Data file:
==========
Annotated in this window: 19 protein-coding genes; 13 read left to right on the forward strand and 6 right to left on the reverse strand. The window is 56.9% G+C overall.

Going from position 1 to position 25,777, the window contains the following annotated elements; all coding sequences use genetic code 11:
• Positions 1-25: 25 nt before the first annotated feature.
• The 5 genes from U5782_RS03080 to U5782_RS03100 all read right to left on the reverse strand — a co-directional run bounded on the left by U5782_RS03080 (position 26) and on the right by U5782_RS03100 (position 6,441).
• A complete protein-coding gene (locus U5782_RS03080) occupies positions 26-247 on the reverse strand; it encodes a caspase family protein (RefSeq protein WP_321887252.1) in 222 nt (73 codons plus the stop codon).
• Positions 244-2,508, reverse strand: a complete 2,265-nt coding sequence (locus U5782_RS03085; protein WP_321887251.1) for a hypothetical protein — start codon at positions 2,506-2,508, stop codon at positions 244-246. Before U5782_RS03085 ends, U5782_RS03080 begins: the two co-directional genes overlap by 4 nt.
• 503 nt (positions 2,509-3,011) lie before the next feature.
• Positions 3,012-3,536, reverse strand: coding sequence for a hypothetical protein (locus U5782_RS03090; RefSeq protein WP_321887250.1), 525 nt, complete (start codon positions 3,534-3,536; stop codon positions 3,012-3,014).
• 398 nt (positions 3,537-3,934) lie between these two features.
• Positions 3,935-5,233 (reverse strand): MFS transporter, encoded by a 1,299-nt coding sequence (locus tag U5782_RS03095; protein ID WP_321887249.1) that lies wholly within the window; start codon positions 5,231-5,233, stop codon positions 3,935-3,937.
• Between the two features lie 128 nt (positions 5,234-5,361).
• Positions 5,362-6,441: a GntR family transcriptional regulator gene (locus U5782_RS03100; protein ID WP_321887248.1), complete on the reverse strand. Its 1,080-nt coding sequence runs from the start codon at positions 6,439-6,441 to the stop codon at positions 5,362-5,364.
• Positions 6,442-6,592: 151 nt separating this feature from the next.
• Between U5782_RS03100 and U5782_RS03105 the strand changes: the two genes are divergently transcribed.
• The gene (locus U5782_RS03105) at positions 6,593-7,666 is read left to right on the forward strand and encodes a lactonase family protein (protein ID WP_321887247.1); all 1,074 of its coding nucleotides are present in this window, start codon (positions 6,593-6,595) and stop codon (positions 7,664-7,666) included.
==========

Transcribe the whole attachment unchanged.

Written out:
Annotated in this window: 19 protein-coding genes; 13 read left to right on the forward strand and 6 right to left on the reverse strand. The window is 56.9% G+C overall.

Going from position 1 to position 25,777, the window contains the following annotated elements; all coding sequences use genetic code 11:
• Positions 1-25: 25 nt before the first annotated feature.
• The 5 genes from U5782_RS03080 to U5782_RS03100 all read right to left on the reverse strand — a co-directional run bounded on the left by U5782_RS03080 (position 26) and on the right by U5782_RS03100 (position 6,441).
• A complete protein-coding gene (locus U5782_RS03080) occupies positions 26-247 on the reverse strand; it encodes a caspase family protein (RefSeq protein WP_321887252.1) in 222 nt (73 codons plus the stop codon).
• Positions 244-2,508, reverse strand: a complete 2,265-nt coding sequence (locus U5782_RS03085; protein WP_321887251.1) for a hypothetical protein — start codon at positions 2,506-2,508, stop codon at positions 244-246. Before U5782_RS03085 ends, U5782_RS03080 begins: the two co-directional genes overlap by 4 nt.
• 503 nt (positions 2,509-3,011) lie before the next feature.
• Positions 3,012-3,536, reverse strand: coding sequence for a hypothetical protein (locus U5782_RS03090; RefSeq protein WP_321887250.1), 525 nt, complete (start codon positions 3,534-3,536; stop codon positions 3,012-3,014).
• 398 nt (positions 3,537-3,934) lie between these two features.
• Positions 3,935-5,233 (reverse strand): MFS transporter, encoded by a 1,299-nt coding sequence (locus tag U5782_RS03095; protein ID WP_321887249.1) that lies wholly within the window; start codon positions 5,231-5,233, stop codon positions 3,935-3,937.
• Between the two features lie 128 nt (positions 5,234-5,361).
• Positions 5,362-6,441: a GntR family transcriptional regulator gene (locus U5782_RS03100; protein ID WP_321887248.1), complete on the reverse strand. Its 1,080-nt coding sequence runs from the start codon at positions 6,439-6,441 to the stop codon at positions 5,362-5,364.
• Positions 6,442-6,592: 151 nt separating this feature from the next.
• Between U5782_RS03100 and U5782_RS03105 the strand changes: the two genes are divergently transcribed.
• The gene (locus U5782_RS03105) at positions 6,593-7,666 is read left to right on the forward strand and encodes a lactonase family protein (protein ID WP_321887247.1); all 1,074 of its coding nucleotides are present in this window, start codon (positions 6,593-6,595) and stop codon (positions 7,664-7,666) included.